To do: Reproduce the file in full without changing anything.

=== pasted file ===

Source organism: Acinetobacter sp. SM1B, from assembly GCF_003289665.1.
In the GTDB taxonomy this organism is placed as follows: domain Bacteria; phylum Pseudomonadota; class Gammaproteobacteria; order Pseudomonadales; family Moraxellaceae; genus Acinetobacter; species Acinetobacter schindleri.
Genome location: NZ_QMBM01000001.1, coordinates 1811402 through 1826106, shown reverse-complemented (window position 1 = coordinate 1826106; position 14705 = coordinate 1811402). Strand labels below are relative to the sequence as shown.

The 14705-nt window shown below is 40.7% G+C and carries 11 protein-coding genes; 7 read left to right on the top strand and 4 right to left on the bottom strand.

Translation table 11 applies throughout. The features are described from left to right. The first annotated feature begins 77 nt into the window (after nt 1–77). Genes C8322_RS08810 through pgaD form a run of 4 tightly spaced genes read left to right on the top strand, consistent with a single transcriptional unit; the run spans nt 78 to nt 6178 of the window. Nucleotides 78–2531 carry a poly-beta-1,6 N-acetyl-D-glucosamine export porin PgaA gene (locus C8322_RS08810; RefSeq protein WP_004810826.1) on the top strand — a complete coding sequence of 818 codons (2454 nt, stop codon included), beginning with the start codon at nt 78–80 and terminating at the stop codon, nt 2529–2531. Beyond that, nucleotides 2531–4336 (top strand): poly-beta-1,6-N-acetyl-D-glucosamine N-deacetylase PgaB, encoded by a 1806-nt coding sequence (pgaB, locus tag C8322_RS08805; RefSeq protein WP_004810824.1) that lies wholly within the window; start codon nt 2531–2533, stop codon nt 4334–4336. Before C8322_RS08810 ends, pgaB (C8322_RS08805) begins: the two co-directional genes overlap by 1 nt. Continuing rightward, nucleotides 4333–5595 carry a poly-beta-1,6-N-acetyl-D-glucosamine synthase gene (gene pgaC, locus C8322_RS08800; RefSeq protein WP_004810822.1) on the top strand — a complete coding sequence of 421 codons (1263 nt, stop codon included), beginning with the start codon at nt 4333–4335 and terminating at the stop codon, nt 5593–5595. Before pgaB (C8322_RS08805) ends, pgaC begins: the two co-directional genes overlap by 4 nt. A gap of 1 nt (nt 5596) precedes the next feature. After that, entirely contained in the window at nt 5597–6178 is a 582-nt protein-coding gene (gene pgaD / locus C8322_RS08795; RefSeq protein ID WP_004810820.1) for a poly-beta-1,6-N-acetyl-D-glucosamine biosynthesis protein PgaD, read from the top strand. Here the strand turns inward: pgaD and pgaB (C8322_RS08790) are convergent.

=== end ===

Source organism: Acinetobacter sp. SM1B, from assembly GCF_003289665.1.
In the GTDB taxonomy this organism is placed as follows: domain Bacteria; phylum Pseudomonadota; class Gammaproteobacteria; order Pseudomonadales; family Moraxellaceae; genus Acinetobacter; species Acinetobacter schindleri.
Genome location: NZ_QMBM01000001.1, coordinates 1811402 through 1826106, shown reverse-complemented (window position 1 = coordinate 1826106; position 14705 = coordinate 1811402). Strand labels below are relative to the sequence as shown.

The 14705-nt window shown below is 40.7% G+C and carries 11 protein-coding genes; 7 read left to right on the top strand and 4 right to left on the bottom strand.

Translation table 11 applies throughout. The features are described from left to right. The first annotated feature begins 77 nt into the window (after nt 1–77). Genes C8322_RS08810 through pgaD form a run of 4 tightly spaced genes read left to right on the top strand, consistent with a single transcriptional unit; the run spans nt 78 to nt 6178 of the window. Nucleotides 78–2531 carry a poly-beta-1,6 N-acetyl-D-glucosamine export porin PgaA gene (locus C8322_RS08810; RefSeq protein WP_004810826.1) on the top strand — a complete coding sequence of 818 codons (2454 nt, stop codon included), beginning with the start codon at nt 78–80 and terminating at the stop codon, nt 2529–2531. Beyond that, nucleotides 2531–4336 (top strand): poly-beta-1,6-N-acetyl-D-glucosamine N-deacetylase PgaB, encoded by a 1806-nt coding sequence (pgaB, locus tag C8322_RS08805; RefSeq protein WP_004810824.1) that lies wholly within the window; start codon nt 2531–2533, stop codon nt 4334–4336. Before C8322_RS08810 ends, pgaB (C8322_RS08805) begins: the two co-directional genes overlap by 1 nt. Continuing rightward, nucleotides 4333–5595 carry a poly-beta-1,6-N-acetyl-D-glucosamine synthase gene (gene pgaC, locus C8322_RS08800; RefSeq protein WP_004810822.1) on the top strand — a complete coding sequence of 421 codons (1263 nt, stop codon included), beginning with the start codon at nt 4333–4335 and terminating at the stop codon, nt 5593–5595. Before pgaB (C8322_RS08805) ends, pgaC begins: the two co-directional genes overlap by 4 nt. A gap of 1 nt (nt 5596) precedes the next feature. After that, entirely contained in the window at nt 5597–6178 is a 582-nt protein-coding gene (gene pgaD / locus C8322_RS08795; RefSeq protein ID WP_004810820.1) for a poly-beta-1,6-N-acetyl-D-glucosamine biosynthesis protein PgaD, read from the top strand. Here the strand turns inward: pgaD and pgaB (C8322_RS08790) are convergent.